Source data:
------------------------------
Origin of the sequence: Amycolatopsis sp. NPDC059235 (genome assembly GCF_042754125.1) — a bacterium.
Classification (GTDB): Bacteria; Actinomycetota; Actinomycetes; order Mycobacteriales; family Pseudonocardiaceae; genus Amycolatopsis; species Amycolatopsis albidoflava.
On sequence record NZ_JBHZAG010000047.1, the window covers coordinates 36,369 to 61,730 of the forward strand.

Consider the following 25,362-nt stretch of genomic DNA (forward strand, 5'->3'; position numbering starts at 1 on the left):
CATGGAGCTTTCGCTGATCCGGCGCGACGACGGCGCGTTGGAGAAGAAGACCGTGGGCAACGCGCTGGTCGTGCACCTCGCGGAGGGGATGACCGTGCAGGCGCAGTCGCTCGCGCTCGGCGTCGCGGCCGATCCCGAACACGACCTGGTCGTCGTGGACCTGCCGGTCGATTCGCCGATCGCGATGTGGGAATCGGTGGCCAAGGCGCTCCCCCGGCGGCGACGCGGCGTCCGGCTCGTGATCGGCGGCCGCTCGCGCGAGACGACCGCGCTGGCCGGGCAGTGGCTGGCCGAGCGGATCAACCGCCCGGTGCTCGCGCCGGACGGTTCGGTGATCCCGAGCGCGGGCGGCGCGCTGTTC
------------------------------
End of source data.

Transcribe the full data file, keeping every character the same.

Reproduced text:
Origin of the sequence: Amycolatopsis sp. NPDC059235 (genome assembly GCF_042754125.1) — a bacterium.
Classification (GTDB): Bacteria; Actinomycetota; Actinomycetes; order Mycobacteriales; family Pseudonocardiaceae; genus Amycolatopsis; species Amycolatopsis albidoflava.
On sequence record NZ_JBHZAG010000047.1, the window covers coordinates 36,369 to 61,730 of the forward strand.

Consider the following 25,362-nt stretch of genomic DNA (forward strand, 5'->3'; position numbering starts at 1 on the left):
CATGGAGCTTTCGCTGATCCGGCGCGACGACGGCGCGTTGGAGAAGAAGACCGTGGGCAACGCGCTGGTCGTGCACCTCGCGGAGGGGATGACCGTGCAGGCGCAGTCGCTCGCGCTCGGCGTCGCGGCCGATCCCGAACACGACCTGGTCGTCGTGGACCTGCCGGTCGATTCGCCGATCGCGATGTGGGAATCGGTGGCCAAGGCGCTCCCCCGGCGGCGACGCGGCGTCCGGCTCGTGATCGGCGGCCGCTCGCGCGAGACGACCGCGCTGGCCGGGCAGTGGCTGGCCGAGCGGATCAACCGCCCGGTGCTCGCGCCGGACGGTTCGGTGATCCCGAGCGCGGGCGGCGCGCTGTTC